I notice that most people use the words HTML tags and HTML elements interchangeably.

But what is the difference between them?

The way I see it is that tags are in the source code and elements are processed tags (by the browser) in the DOM. Am I wrong?

up vote 80 down vote accepted

HTML tag is just opening or closing entity. For example:

<p> and </p> are called HTML tags

HTML element encompasses opening tag, closing tag, content (optional for content-less tags) Eg:

<p>This is the content</p> : This complete thing is called a HTML element

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    How did you find it? I was not able to find it when I searched... – user000001 Jan 20 '12 at 6:14
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    This is a great answer because one expects something esoteric or even a little complicated, but instead it's just a really useful specialization of vocabulary for good granularity when speaking about HTML. Does anyone know if these terms also apply to XML? – Luke Griffiths Jan 12 '15 at 16:21
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    then what about <img src="" /> ? Is it a html tag or html element ? – Yuvraj Patil Aug 12 '16 at 9:08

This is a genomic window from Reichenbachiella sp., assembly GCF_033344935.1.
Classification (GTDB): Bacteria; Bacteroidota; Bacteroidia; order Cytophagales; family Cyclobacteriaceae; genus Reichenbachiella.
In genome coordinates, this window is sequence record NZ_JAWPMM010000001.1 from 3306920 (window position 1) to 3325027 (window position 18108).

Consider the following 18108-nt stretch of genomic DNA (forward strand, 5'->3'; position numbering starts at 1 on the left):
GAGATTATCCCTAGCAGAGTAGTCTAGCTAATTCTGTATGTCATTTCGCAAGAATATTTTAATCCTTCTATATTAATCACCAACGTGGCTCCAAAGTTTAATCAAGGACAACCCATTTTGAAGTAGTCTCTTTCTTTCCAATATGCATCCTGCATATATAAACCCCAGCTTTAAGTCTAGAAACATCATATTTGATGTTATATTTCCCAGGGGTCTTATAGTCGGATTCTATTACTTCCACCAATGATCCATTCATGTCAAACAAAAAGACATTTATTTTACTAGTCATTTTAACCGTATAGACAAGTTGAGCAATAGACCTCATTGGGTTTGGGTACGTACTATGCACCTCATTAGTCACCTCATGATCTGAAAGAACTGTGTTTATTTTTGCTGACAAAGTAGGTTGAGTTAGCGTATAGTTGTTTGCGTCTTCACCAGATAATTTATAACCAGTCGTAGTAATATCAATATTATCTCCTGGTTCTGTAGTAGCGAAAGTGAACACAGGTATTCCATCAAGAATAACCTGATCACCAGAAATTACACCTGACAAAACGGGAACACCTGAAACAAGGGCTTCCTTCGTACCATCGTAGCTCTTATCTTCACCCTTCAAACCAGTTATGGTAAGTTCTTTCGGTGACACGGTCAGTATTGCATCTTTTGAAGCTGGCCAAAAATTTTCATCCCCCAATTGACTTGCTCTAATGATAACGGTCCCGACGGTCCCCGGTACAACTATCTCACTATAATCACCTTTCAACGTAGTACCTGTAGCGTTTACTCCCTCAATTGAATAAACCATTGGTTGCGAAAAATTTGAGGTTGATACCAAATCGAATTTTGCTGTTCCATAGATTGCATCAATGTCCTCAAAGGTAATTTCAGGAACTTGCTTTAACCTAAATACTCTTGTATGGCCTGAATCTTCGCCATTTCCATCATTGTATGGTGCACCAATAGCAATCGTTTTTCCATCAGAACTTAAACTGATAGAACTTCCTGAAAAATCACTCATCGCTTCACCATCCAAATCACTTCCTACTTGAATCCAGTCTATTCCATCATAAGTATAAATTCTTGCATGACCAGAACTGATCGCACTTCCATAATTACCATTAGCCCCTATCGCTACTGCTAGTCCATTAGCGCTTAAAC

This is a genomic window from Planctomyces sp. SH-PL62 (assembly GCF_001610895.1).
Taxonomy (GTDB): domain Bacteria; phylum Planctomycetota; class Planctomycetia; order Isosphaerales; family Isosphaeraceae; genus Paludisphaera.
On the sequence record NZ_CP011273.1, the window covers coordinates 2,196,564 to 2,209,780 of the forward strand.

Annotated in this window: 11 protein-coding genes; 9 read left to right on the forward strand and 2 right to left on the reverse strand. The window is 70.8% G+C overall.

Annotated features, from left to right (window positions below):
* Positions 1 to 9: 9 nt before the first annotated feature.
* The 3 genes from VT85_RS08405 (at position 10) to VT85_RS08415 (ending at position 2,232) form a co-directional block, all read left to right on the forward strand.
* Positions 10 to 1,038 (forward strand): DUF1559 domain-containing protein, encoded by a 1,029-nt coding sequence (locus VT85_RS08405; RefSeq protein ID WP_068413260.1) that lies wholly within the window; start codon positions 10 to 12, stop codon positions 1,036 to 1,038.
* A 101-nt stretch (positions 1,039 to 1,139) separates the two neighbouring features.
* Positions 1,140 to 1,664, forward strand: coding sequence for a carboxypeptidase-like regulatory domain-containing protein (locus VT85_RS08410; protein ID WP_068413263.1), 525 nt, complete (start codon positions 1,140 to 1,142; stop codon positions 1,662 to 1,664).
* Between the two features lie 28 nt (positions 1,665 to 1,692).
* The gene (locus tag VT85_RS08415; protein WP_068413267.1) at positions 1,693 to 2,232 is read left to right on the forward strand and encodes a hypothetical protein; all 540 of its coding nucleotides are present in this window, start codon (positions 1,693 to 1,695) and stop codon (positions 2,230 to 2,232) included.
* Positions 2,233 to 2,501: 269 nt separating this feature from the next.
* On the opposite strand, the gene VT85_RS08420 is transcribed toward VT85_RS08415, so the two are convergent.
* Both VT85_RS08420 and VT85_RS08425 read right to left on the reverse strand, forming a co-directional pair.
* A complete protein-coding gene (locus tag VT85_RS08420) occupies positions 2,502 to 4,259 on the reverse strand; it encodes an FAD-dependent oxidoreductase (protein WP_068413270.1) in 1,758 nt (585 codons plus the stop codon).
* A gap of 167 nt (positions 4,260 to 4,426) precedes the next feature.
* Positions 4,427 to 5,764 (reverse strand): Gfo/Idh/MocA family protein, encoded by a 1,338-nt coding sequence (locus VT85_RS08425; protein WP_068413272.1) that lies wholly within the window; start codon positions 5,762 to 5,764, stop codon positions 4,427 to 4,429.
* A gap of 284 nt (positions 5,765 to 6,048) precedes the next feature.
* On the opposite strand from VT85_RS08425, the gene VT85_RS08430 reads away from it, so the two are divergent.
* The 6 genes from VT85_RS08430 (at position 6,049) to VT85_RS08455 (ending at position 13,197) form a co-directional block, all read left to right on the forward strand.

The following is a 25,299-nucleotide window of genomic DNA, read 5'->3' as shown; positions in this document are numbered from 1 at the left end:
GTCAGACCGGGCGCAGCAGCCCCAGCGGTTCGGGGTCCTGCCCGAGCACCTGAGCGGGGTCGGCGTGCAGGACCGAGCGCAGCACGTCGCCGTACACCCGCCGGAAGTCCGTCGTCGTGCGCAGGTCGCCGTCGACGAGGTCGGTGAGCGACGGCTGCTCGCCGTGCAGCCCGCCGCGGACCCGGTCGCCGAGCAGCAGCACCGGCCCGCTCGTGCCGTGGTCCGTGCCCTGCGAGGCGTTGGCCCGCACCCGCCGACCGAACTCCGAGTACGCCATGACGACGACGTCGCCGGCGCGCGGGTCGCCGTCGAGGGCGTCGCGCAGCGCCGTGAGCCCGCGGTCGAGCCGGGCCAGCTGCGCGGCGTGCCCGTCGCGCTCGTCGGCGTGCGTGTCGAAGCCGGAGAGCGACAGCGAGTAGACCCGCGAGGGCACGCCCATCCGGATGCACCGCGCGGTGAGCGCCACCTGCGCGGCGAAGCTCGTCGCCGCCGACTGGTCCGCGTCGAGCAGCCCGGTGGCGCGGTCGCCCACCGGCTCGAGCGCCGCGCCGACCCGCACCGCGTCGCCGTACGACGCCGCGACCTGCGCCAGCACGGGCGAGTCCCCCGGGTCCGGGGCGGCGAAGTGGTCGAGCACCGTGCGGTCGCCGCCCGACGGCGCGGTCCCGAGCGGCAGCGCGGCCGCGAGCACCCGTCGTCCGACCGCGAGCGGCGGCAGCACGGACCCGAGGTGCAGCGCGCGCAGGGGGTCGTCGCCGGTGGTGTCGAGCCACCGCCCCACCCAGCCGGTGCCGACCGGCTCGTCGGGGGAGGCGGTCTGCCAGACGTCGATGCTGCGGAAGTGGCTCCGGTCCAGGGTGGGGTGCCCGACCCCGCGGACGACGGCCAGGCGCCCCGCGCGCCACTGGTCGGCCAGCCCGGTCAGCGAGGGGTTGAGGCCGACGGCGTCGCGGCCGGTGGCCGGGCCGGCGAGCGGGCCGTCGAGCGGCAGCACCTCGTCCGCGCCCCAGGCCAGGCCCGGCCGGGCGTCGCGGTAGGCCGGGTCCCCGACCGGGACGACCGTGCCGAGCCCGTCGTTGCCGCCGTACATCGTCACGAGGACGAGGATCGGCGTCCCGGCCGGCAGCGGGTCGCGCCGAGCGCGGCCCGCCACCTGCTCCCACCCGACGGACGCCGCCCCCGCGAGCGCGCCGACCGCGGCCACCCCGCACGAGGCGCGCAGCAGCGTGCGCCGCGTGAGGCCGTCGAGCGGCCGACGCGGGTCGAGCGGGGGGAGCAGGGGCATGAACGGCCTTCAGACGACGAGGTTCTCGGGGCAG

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    @YuvrajPatil it's both. It's a tag without content, and it's an element too – Imam Assidiqqi Sep 27 '16 at 5:39
  • Thanks for clarification. – Yuvraj Patil Sep 28 '16 at 11:53

HTML tags vs. elements vs. attributes

HTML elements

An element in HTML represents some kind of structure or semantics and generally consists of a start tag, content, and an end tag. The following is a paragraph element:

<p>
This is the content of the paragraph element.
</p>

HTML tags

Tags are used to mark up the start and end of an HTML element.

<p></p>

HTML attributes

An attribute defines a property for an element, consists of an attribute/value pair, and appears within the element’s start tag. An element’s start tag may contain any number of space separated attribute/value pairs.

The most popular misuse of the term “tag” is referring to alt attributes as “alt tags”. There is no such thing in HTML. Alt is an attribute, not a tag.

<img src="foobar.gif" alt="A foo can be balanced on a bar by placing its fubar on the bar's foobar.">

Source: 456bereastreet.com: HTML tags vs. elements vs. attributes

HTML Elements

An HTML element usually consists of a start tag and end tag, with the content inserted in between:

<tagname>Content goes here...</tagname>

The HTML element is everything from the start tag to the end tag. Source

HTML Attributes

An attribute is used to define the characteristics of an HTML element and is placed inside the element's opening tag. All attributes are made up of two parts: a name and a value.

  • All HTML elements can have attributes
  • Attributes provide additional information about an element
  • Attributes are always specified in the start tag
  • Attributes usually come in name/value pairs like: name="value" Source

HTML Tag vs Element

"Elements" and "tags" are terms that are widely confused. HTML documents contain tags, but do not contain the elements. The elements are only generated after the parsing step, from these tags. Source: wikipedia > HTML_element